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Firepower of litigation funders increases

Firepower of litigation funders increases


UK funders' total balance sheet assets rise 25 per cent in a year

The financial firepower of the UK’s litigation funders has increased by a quarter in the last year as third parties gear up to fund more businesses pursuing legal disputes.

The balance sheets of the UK’s 20 biggest independent litigation funders rose from £575m in 2015 to £723m last year, according to research from City firm RPC. The trend has seen funders’ assets increase by 55 per cent since 2011, when their combined balance sheet totalled £437m.

One of the largest litigation funders in the UK, the AIM-listed Burford Capital recently announced the acquisition of a US counterpart, Gerchen Keller Capital, for £142.5m ($175m). Assets of the combined company will be worth more than £977m ($1.2bn) in total.

The use of litigation funders, which are often backed by hedge funds or private equity, has become increasingly mainstream as more businesses look to share the financial risks involved in litigation or arbitration.

Geraldine Elliott, a partner and head of commercial litigation at RPC, said: ‘Third-party litigation funding has become an increasingly vital component of the justice system. Few businesses want their cash tied up in funding litigation that will run on for months or even years, but litigation funders are set up to make that longer-term investment.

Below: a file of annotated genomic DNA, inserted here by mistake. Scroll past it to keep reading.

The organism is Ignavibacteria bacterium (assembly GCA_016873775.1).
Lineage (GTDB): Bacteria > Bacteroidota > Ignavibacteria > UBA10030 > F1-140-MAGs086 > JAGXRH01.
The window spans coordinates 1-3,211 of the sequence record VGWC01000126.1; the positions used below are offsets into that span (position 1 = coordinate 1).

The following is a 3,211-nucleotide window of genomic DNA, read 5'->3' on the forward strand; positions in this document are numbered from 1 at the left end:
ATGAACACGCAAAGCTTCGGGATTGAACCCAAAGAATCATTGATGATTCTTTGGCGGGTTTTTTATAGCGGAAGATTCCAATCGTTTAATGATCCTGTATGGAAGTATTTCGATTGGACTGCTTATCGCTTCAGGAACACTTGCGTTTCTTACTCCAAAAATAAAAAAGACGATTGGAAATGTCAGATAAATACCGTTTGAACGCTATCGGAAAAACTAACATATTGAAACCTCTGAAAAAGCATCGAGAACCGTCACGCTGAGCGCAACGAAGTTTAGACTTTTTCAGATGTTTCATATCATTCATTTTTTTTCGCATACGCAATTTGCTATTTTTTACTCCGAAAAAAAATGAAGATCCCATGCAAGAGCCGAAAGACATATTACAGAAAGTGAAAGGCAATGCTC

‘Now with litigation funding, parties without deep pockets can pursue claims even against larger and richer organisations like global corporates – whereas previously the legal costs may have been too high, or they may have been forced to settle early for just a small slice of the damages due to them.’

A wide range of cases from environmental claims through to banking litigation have used such funding, which has grown in popularity following a substantial rise in court fees and the civil justice reforms by Lord Justice Jackson, who welcomed the use of third-party funding as a way to boost access to justice.

However, the majority of claims backed by funders involve large business disputes rather than impecunious individuals, who must instead rely on the kindness of strangers via crowdfunding sites such as CrowdJustice. But this may be set to change in the future, according to Elliot.

‘Increased litigation funding may lead to better deals for businesses looking for this third-party funding and funders becoming more willing to look at funding smaller claims,’ she said. ‘At the moment, generally the funding model only suits the very largest cases.’

In response to a written parliamentary question from Conservative peer Lord Hodgson of Astley Abbotts last month, the government confirmed it has no plans to regulate third-party providers of litigation funding.

‘The market for third-party litigation funding remains at a relatively early stage in its development in this jurisdiction and we are not aware of specific concerns about the activities of litigation funders,’ said justice minister Lord Keen of Elie.

‘The government has not therefore undertaken a formal assessment of the effectiveness of the voluntary code of conduct or the membership of the Association of Litigation Funders.

‘The last government gave parliament an assurance that it will keep third-party litigation funding under review and this government is ready to investigate matters further should the need arise.’

John van der Luit-Drummond is deputy editor of Solicitors Journal | @JvdLD